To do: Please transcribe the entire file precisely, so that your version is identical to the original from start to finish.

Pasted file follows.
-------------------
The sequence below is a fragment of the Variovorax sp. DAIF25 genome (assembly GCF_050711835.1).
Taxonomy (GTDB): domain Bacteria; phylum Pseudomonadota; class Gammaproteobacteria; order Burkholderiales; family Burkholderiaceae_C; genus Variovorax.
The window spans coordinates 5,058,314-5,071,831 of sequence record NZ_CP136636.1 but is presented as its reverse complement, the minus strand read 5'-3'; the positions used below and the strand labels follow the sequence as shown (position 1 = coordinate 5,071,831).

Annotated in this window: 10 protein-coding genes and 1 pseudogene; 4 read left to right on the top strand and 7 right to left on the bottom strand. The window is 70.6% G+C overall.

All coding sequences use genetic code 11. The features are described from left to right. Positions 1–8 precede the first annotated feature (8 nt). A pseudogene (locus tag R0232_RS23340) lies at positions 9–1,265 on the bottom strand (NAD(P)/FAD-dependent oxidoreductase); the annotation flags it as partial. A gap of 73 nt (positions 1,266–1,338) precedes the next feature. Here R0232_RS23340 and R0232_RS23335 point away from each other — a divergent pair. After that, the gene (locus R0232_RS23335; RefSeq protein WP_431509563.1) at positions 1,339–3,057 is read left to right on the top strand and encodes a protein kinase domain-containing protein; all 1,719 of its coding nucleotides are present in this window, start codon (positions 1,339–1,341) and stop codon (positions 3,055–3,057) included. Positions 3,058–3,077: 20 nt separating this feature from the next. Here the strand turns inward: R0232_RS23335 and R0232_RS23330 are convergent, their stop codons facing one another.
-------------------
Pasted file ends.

The sequence below is a fragment of the Variovorax sp. DAIF25 genome (assembly GCF_050711835.1).
Taxonomy (GTDB): domain Bacteria; phylum Pseudomonadota; class Gammaproteobacteria; order Burkholderiales; family Burkholderiaceae_C; genus Variovorax.
The window spans coordinates 5,058,314-5,071,831 of sequence record NZ_CP136636.1 but is presented as its reverse complement, the minus strand read 5'-3'; the positions used below and the strand labels follow the sequence as shown (position 1 = coordinate 5,071,831).

Annotated in this window: 10 protein-coding genes and 1 pseudogene; 4 read left to right on the top strand and 7 right to left on the bottom strand. The window is 70.6% G+C overall.

All coding sequences use genetic code 11. The features are described from left to right. Positions 1–8 precede the first annotated feature (8 nt). A pseudogene (locus tag R0232_RS23340) lies at positions 9–1,265 on the bottom strand (NAD(P)/FAD-dependent oxidoreductase); the annotation flags it as partial. A gap of 73 nt (positions 1,266–1,338) precedes the next feature. Here R0232_RS23340 and R0232_RS23335 point away from each other — a divergent pair. After that, the gene (locus R0232_RS23335; RefSeq protein WP_431509563.1) at positions 1,339–3,057 is read left to right on the top strand and encodes a protein kinase domain-containing protein; all 1,719 of its coding nucleotides are present in this window, start codon (positions 1,339–1,341) and stop codon (positions 3,055–3,057) included. Positions 3,058–3,077: 20 nt separating this feature from the next. Here the strand turns inward: R0232_RS23335 and R0232_RS23330 are convergent, their stop codons facing one another.